As Washington tries to pull yet another man away from the unconscious Wilkinson, Dewey grabs Washington's arm from behind and tells him to back away from the fight. A black object that appears to be a gun is visible protruding from Washington's right hip pocket.
Dewey and the other police officer repeatedly yell at Washington to “drop the gun.”
A witness told several media outlets immediately after the shooting that she saw the gun fall out of Washington's pocket after he fell to the ground, and he was shot after he picked it up.
It's unclear from the angle of both police body camera videos, and the eyewitness video, however, whether Washington is holding the gun when he is shot.
Right before the shots are fired, an officer is heard saying, “We will shoot you.” It then takes approximately 3 seconds before both officers begin firing their weapons and Washington falls to the sidewalk, dead, next to Wilkinson, after being hit in the cheek, ear, chest, back, and hip area. The records also show 17 bullet casing were found at the scene.
In the police video, Dean, the man who earlier claimed Washington pulled a gun on him, becomes distraught at the sight of the shooting, screaming at the officers, “You killed him! He’s dead! He’s dead, bro, I don’t even know him, and he’s dead!”
Wilkinson’s gun, a black Walther PPQ 9mm pistol, is reportedly found about 6 inches from Washington’s right hand. Washington’s permit to carry a concealed handgun was found in his wallet, a police officer’s report said.
Washington did not seem heavily intoxicated, according to several witness’s testimony to police. But according to toxicology results, Washington’s blood alcohol content was 0.24 when he died.
The police investigation also revealed Wilkinson’s reaction after the shooting: “Holy sh— Michelle’s gonna kill me,” Wilkinson said, in reference to Washington’s widow, Michelle, according to a police transcript. “I gave him my gun, he got in trouble for that, oh my gosh.”
Michelle Washington showed up two hours after the shooting because her husband was not responding to messages and was late coming home.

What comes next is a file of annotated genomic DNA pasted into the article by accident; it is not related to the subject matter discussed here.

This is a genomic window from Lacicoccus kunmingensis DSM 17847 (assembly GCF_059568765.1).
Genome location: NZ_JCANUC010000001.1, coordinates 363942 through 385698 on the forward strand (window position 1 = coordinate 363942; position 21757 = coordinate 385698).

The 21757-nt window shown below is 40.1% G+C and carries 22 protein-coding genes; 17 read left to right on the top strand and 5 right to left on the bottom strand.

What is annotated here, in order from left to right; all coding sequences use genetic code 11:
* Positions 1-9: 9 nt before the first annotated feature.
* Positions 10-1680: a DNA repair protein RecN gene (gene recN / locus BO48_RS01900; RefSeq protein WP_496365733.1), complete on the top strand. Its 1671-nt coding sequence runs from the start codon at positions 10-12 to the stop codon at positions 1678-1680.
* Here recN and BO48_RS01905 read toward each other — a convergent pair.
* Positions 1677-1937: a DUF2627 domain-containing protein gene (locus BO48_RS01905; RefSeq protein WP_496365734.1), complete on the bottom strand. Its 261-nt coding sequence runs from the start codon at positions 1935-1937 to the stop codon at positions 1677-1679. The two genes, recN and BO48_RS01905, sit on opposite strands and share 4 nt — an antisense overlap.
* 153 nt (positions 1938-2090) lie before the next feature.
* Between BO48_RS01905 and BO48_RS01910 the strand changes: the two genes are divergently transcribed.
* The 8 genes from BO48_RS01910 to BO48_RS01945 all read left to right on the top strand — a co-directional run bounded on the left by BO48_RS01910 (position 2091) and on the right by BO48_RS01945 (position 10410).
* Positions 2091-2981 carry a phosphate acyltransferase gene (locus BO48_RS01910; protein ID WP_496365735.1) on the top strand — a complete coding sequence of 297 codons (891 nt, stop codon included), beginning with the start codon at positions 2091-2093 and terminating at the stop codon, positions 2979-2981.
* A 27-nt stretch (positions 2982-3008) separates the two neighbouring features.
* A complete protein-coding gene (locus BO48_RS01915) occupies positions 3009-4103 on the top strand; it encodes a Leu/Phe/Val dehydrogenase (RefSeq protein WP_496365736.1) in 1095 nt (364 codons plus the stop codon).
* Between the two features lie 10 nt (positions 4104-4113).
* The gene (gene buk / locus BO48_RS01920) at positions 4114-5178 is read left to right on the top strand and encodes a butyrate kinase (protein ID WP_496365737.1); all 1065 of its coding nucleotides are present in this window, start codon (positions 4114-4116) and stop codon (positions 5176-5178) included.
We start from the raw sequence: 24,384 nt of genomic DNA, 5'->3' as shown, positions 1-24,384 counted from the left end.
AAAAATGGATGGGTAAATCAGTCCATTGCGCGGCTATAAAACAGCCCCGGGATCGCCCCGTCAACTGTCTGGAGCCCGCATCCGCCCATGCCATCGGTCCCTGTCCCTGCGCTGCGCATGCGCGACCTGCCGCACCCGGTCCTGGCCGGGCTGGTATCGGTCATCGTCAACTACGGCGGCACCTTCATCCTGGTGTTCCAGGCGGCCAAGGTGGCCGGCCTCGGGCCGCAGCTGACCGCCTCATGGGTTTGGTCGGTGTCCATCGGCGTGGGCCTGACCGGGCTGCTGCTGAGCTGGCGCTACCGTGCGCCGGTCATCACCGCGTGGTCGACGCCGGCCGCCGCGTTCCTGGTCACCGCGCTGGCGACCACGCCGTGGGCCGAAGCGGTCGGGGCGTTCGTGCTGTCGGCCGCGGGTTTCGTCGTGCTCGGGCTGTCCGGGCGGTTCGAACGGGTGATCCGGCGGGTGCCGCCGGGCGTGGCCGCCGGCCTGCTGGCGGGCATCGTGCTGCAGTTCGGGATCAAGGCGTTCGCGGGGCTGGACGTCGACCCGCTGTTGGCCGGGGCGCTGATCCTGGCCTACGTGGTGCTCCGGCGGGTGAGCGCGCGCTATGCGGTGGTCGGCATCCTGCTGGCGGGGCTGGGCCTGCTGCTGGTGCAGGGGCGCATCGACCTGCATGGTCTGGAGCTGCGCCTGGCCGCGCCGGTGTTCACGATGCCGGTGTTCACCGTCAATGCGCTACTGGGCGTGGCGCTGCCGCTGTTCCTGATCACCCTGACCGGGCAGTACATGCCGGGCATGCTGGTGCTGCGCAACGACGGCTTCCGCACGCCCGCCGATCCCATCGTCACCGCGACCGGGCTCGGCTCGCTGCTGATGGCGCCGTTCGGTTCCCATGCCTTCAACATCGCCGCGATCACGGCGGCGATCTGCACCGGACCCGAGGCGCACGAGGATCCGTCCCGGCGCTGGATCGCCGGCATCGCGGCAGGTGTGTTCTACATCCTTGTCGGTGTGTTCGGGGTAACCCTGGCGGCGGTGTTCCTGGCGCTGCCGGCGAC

She had no idea he'd been shot and stumbled on the scene after tracking Washington's cellphone, the police report said. She found out from a police detective 40 minutes later that Washington was the man killed and helped identify him by describing his tattoos.
She also said in a statement immediately after the Grand Jury findings were made on Thursday that her family was disappointed in the decision to not bring any criminal charges, but thanked the grand jury for their service anyway, and added that she would consult her private attorney on proceeding with a civil lawsuit, and other next steps.
“We want those responsible for the death of my husband to be held accountable,” she said. “We will always remember and love Jason and know he was needlessly killed while attempting to keep the peace.”
“We intend to vigorously pursue legal action against those who are responsible for this tragic death,” Michelle Washington’s lawyer, Christopher Larsen, added.
PSU President Shoureshi invited students and community members to attend an Oct. 4 PSU Board of Trustees meeting concerning the shooting and the future of the campus security force. The PSU Student Union said its members would be there in force. Students are also planning a rally on Monday, Sept. 24 in order to call for the immediate disarmament of PSU campus officers and the firing of Dewey and McKenzie.
A student union posting on Twitter said Washington was a victim of racial profiling from PSU police, “This is why we do not, and have never wanted armed police officers on PSU’s campus,” the post said.
Washington’s death reignited a long-worn debate about the policy to arm campus officers at PSU, which was first equipped with guns starting July 2015.
The 2014 vote by the Board of Trustees in favor of arming officers has seen the opposition of student groups and activists ever since and surveys of the school’s students and faculty showed the majority were opposed to the policy back in 2013, according to an NAACP statement, who called the shooting “shameful and egregious.”